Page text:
The morning we talked with Jim Koch, the Sam Adams founder had already sampled his company’s goods.
Skipping breakfast to catch a plane, he got some nourishment in the form of a Boston Lager aboard his JetBlue flight.
“Whole grain, a pure, fresh product — it was great,” he said. It’s like his brewmaster father always used to tell him: “Jim, there’s food in the beer, but there’s no beer in the food. So stick with the beer, and stay away from the food.”
Koch has stuck with the beer.
After six years in management consulting, he founded Boston Beer Company in 1984 with the mission of providing a fresh, full-bodied American beer.
As part of the National Small Business Week events in Washington, D.C., we talked with Koch about how he runs the company, how to spot value where others don’t see it, and how to drink without getting drunk. The below interview has been edited for clarity.
BUSINESS INSIDER: When did you fall in love with beer?
JIM KOCH: My father was a brewmaster, so I grew up around beer and around breweries. I remember having my first beer at the age of four. I liked it.
BI: That was it?
JK: I still like it.
BI: People around the world used to raise their nose at American beer.
JK: (People used to say that) it’s cheap, cold, fizzy, and in a can that you can crush on your forehead.
BI: How has Sam Adams helped shift that perspective?
JK: It always at least annoyed, maybe pissed me off, when I heard those stereotypes of American beer.
Coming from a family of brewmasters, I knew that there was a time when American breweries were making some of the best beer in the world — that was back in the 19th century, maybe up until Prohibition.
But I knew that American brewers could make great beer. When I started Sam Adams, that was my objective among others: to change the way Americans, and ultimately the entire world, thought about American beer.
It is happening. Not just thanks to Sam Adams, but there are now 3,000 independent brewers who share our passion for great beer and for the brewer’s art. American beer has gone from the laughing stock of the world to the envy of the world.
BI: Is that a case of “disruption”?
JK: I love disruption. To me, disruption means that you see the way things are, and you’re able to see a better way and see a path from where we are now to this better way. You may not foresee every difficulty, but you have a vision of where things can and should be.
BI: What’s an example of spotting value that other people may have overlooked?
JK: There’s only a small part of the hops, certain alpha acids and polyphenols, certain oil constituents, that we want in the beer.
For centuries, hops have been harvested at the wrong time. They’re usually harvested when they look most beautiful — everybody assumed that was the peak of their brewing value.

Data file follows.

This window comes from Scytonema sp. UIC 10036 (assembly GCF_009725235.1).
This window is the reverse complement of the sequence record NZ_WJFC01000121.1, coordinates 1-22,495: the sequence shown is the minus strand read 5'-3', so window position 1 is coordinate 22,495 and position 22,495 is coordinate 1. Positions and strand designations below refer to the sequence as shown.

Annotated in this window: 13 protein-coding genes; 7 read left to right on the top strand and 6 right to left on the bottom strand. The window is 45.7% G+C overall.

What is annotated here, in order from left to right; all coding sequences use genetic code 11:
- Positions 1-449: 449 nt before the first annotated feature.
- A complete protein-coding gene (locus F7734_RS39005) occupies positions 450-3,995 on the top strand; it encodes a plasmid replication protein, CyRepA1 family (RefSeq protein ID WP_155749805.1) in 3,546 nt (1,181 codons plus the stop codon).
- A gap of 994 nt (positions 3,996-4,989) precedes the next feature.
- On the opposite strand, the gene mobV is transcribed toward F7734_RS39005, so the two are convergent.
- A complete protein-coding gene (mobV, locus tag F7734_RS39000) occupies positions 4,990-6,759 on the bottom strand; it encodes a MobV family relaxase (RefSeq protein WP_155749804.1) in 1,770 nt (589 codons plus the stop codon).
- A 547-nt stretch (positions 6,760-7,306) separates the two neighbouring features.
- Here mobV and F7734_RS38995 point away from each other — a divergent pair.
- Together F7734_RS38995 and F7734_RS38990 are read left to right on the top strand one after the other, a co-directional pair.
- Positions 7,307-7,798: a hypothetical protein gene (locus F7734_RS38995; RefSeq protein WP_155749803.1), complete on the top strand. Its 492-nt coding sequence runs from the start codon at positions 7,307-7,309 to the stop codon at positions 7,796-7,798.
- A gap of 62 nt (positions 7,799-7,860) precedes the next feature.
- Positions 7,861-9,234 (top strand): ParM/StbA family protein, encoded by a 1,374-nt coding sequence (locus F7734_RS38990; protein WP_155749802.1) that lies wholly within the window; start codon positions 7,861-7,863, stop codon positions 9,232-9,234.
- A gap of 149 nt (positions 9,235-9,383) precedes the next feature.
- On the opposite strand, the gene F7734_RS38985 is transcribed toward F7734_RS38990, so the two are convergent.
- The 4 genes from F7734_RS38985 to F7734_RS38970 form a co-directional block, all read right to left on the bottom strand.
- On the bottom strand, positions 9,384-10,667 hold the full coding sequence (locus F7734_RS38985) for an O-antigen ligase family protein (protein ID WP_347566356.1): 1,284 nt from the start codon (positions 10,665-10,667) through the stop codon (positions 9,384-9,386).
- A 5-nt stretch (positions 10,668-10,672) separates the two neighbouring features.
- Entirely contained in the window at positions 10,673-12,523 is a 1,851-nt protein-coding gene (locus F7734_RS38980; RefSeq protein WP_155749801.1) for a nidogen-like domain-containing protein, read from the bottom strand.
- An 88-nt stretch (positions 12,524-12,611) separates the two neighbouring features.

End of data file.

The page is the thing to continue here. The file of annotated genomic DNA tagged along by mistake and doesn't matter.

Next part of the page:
I select every batch of hops for Sam Adams, and I was noticing that the ones that scored high on visuals didn’t score as high on aromatics. It turns out that the aromatics and the oils that you really want continue to mature while the physical appearance degrades.
If you focus on just the value added, the hops don’t look that great, but they give you the best flavour.
BI: How does that perspective carry over to your management style?
JK: I try not to manage, because most people know how to do their job better than I know. To me, leadership is more about living and modelling the behaviours and the values that you want people to embrace.
The values you want to live have to come from your own living heart. You have to be the best model of those values. You have to push yourself to the highest possible standard, because it’s not reasonable to expect anybody else to have a higher standard than you do as a leader.
BI: Perhaps most importantly, you recently lit up the Internet with a scientific insight about how you can drink all night without getting drunk. All it takes is a little yeast — how does that work?
JK: It’s in the chemistry of the yeast and the makeup of the yeast cell. There is an enzyme called “alcohol dehydrogenase,” the same enzyme you have in your liver where you break down ethanol molecules.
If you put that in your stomach with the beer at about the same time, your stomach will break up the yeast, and the enzyme will break up about half of the ethanol into hydrocarbons, oxygen, and the other constituents that make up the ethanol molecule. The alcohol never gets into your blood.
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